6: String Processing

What We Will Cover


Continuations

Questions from last class?

  • Exam reminder
  • What will be printed after the following C++ statements have executed?
    int count = 1;
    while (count <= 3) {
        cout << count << " ";
        count++;
    }
    
    1. 1 2
    2. 1 2 3
    3. 2 3
    4. 1 2 3 4

Homework Questions?

6.1: More About Strings and Characters

Learner Outcomes

At the end of the lesson the student will be able to:

  • Iterate through a string and extract each character
  • Convert characters to digits
  • Use string functions

6.1.1: Strings Versus Characters

  • Remember that a string is a series of characters enclosed in double quotes such as:
    "Hello"  "b"  "3.14159"  "$3.95"  "My name is Bruce"
  • We can store text in a variable of type string, like:
    string firstName;             // declaration
    firstName = "Bruce";         // assignment
    string lastName = "Hartman";  // declaration + assignment
    cout << firstName << " " << lastName << endl;
    
  • On the other hand, a character is a single letter, number or special symbol
  • We enclose characters in a single quote, rather than a double quote, like:
    'a'   'b'   'Z'   '3'   'q'   '$'   '*'
  • Also, we store a a single character using a variable of type char, such as:
    char letterA = 'A';
    char letterB = 'B';
    
  • Each character is stored as a number, using its ASCII Table value
  • By declaring a char variable or using single quotes, C++ knows to treat the number as a character
  • Thus, when we print a character, we see a letter rather than a number:
    char letter = 'A';
    cout << letter << 'B' << endl;
    
  • As we can see, a string is made up of characters and characters are numerical codes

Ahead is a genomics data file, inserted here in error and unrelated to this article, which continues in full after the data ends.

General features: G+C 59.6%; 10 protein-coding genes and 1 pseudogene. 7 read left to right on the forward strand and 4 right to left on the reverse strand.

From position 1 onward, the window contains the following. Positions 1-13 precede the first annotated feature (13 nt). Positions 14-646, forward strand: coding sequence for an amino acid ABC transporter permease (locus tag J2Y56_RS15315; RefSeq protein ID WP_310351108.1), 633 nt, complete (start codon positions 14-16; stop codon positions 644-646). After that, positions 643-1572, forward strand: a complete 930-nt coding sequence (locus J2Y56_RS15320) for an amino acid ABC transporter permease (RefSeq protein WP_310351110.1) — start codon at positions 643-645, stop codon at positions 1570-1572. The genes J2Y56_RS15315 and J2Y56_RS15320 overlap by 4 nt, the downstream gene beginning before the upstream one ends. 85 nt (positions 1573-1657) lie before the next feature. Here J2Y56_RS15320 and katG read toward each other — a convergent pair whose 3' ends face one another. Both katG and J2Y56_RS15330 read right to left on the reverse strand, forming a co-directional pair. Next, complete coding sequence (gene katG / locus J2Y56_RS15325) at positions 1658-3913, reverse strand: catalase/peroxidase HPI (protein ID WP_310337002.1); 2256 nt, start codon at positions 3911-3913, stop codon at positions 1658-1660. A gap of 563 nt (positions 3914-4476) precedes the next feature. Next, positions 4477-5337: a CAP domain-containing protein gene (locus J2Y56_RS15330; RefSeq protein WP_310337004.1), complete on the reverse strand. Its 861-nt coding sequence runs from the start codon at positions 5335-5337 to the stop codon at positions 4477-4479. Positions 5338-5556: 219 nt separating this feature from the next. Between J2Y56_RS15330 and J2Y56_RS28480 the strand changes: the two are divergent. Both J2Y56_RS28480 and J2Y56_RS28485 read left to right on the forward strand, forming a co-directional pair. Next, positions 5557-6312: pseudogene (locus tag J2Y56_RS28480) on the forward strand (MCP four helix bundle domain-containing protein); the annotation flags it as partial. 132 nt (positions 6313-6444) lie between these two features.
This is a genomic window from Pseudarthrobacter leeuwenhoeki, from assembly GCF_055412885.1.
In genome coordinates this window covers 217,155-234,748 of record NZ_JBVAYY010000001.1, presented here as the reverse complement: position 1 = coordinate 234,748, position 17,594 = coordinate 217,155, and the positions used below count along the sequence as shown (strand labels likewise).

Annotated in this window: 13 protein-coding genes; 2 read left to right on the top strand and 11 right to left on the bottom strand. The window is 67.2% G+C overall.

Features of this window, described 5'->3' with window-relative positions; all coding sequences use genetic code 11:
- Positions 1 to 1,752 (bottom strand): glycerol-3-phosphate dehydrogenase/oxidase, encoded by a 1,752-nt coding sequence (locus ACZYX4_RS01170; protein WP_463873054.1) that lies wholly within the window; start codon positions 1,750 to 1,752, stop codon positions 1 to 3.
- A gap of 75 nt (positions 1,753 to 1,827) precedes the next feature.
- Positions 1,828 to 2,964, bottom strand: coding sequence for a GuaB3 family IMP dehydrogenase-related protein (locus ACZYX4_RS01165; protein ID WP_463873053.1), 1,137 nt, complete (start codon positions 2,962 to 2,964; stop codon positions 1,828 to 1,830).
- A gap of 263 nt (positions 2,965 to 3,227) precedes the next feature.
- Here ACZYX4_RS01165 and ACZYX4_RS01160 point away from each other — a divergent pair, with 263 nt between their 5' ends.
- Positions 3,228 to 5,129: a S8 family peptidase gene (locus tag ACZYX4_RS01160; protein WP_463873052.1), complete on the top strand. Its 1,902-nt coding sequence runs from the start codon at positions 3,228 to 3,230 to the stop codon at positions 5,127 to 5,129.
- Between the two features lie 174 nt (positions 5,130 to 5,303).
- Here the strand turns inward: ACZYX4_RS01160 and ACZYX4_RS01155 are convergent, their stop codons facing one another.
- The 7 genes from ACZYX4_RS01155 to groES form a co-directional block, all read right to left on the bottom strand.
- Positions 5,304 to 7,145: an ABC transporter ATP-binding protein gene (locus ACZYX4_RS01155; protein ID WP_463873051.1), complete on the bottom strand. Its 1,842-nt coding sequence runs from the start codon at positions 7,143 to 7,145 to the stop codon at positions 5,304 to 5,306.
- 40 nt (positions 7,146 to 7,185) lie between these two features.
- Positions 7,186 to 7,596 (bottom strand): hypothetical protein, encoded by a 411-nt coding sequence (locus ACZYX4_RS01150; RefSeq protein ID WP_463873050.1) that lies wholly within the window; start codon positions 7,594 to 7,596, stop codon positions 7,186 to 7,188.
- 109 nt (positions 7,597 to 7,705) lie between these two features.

• We can use this information to work with characters and strings

String Concatenation and Functions

  • Recall that we can join (concatenate) two strings or a string with a character
    string str = "abc";
    str = str + "1"; // allowed
    str = str + '1'; // allowed
    str = str + 1;   // NO
    str = str + 1.2; // NO
    
  • However, we cannot concatenate a string with a number
  • Because strings are objects, they have member functions
  • Two useful member functions we have studied are length() and substr()
  • length(): Returns the number of characters in a string
    string str = "Hello";
    cout << "The number of characters is " << str.length()
         << ".\n";
    
  • substr(i, n): Returns a substring of length n starting at index i
    string greeting = "Hello, World!\n";
    string sub = greeting.substr(0, 4);
    cout << sub << endl;
    
  • The position numbers in a string start at 0. The last character is always one less than the length of the string
    H e l l o , W o r l d !
    0 1 2 3 4 5 6 7 8 9 10 11 12
  • string w = greeting.substr(7, 5);
    H e l l o , W o r l d !
    0 1 2 3 4 5 6 7 8 9 10 11 12

Check Yourself

  1. True or false: strings are a sequence of characters.
  2. True or false: "A" and 'A' are the same.
  3. The following code is wrong because ________.
    cout << "3.14159" * 2;
    
    1. you cannot double PI
    2. 3.14159 is not exact enough to represent PI
    3. string may be added but not multiplied
    4. "3.14159" is not a number
  4. After the following code executes, it displays ________.
    char ch;
    ch = 'd' - 'a' + 'A';
    cout << ch << endl;
    
    1. 'D'
    2. D
    3. 68
    4. d

6.1.2: Indexing a String

  • Strings are stored in a character sequence starting at 0 (zero)

    String character positions

  • We can access any individual character of a string variable using square brackets [ ]
  • The general syntax is:
    stringVariable[index];
    
  • Where:
    • stringVariable: the name of your string variable
    • index: the number of the character position
  • For example:
    string str = "abcdef";
    char firstLetter = str[0];
    cout << firstLetter << str[1] << endl;
    
  • The above code displays:
    ab
  • Notice that the square bracket notation returns a char data type

Check Yourself

For the following string declaration, answer the questions below:

string str = "C++ Rules!";
  1. The value of str[0] is: ________
  2. The value of str[2] is: ________
  3. The value of str[4] is: ________